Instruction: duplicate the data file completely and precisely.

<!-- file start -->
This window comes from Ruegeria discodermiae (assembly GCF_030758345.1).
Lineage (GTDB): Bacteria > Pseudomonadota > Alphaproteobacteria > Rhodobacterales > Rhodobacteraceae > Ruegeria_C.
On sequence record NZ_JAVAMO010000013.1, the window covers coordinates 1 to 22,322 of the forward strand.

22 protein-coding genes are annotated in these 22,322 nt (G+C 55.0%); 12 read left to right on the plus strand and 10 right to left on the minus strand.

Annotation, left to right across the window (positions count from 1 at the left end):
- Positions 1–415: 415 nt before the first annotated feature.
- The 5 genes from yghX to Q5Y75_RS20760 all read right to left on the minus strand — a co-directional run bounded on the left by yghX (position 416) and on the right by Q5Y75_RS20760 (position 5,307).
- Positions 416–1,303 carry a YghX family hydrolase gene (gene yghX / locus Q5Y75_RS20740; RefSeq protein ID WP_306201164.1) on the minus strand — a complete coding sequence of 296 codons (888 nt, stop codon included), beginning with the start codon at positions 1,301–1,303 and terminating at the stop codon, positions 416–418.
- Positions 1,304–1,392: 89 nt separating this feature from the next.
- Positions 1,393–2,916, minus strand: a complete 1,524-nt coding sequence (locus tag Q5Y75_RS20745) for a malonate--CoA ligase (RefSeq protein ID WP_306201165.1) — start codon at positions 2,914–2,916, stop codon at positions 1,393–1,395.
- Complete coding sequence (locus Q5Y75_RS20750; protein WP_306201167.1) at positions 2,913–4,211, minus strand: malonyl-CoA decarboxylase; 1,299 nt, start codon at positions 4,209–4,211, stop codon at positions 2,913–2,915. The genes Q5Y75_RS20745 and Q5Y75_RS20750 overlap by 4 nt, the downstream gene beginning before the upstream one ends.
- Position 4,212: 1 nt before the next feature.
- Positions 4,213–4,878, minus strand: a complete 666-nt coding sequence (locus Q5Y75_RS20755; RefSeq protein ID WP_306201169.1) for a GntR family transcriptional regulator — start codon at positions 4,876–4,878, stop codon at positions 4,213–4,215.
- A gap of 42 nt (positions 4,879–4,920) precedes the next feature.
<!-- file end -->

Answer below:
This window comes from Ruegeria discodermiae (assembly GCF_030758345.1).
Lineage (GTDB): Bacteria > Pseudomonadota > Alphaproteobacteria > Rhodobacterales > Rhodobacteraceae > Ruegeria_C.
On sequence record NZ_JAVAMO010000013.1, the window covers coordinates 1 to 22,322 of the forward strand.

22 protein-coding genes are annotated in these 22,322 nt (G+C 55.0%); 12 read left to right on the plus strand and 10 right to left on the minus strand.

Annotation, left to right across the window (positions count from 1 at the left end):
- Positions 1–415: 415 nt before the first annotated feature.
- The 5 genes from yghX to Q5Y75_RS20760 all read right to left on the minus strand — a co-directional run bounded on the left by yghX (position 416) and on the right by Q5Y75_RS20760 (position 5,307).
- Positions 416–1,303 carry a YghX family hydrolase gene (gene yghX / locus Q5Y75_RS20740; RefSeq protein ID WP_306201164.1) on the minus strand — a complete coding sequence of 296 codons (888 nt, stop codon included), beginning with the start codon at positions 1,301–1,303 and terminating at the stop codon, positions 416–418.
- Positions 1,304–1,392: 89 nt separating this feature from the next.
- Positions 1,393–2,916, minus strand: a complete 1,524-nt coding sequence (locus tag Q5Y75_RS20745) for a malonate--CoA ligase (RefSeq protein ID WP_306201165.1) — start codon at positions 2,914–2,916, stop codon at positions 1,393–1,395.
- Complete coding sequence (locus Q5Y75_RS20750; protein WP_306201167.1) at positions 2,913–4,211, minus strand: malonyl-CoA decarboxylase; 1,299 nt, start codon at positions 4,209–4,211, stop codon at positions 2,913–2,915. The genes Q5Y75_RS20745 and Q5Y75_RS20750 overlap by 4 nt, the downstream gene beginning before the upstream one ends.
- Position 4,212: 1 nt before the next feature.
- Positions 4,213–4,878, minus strand: a complete 666-nt coding sequence (locus Q5Y75_RS20755; RefSeq protein ID WP_306201169.1) for a GntR family transcriptional regulator — start codon at positions 4,876–4,878, stop codon at positions 4,213–4,215.
- A gap of 42 nt (positions 4,879–4,920) precedes the next feature.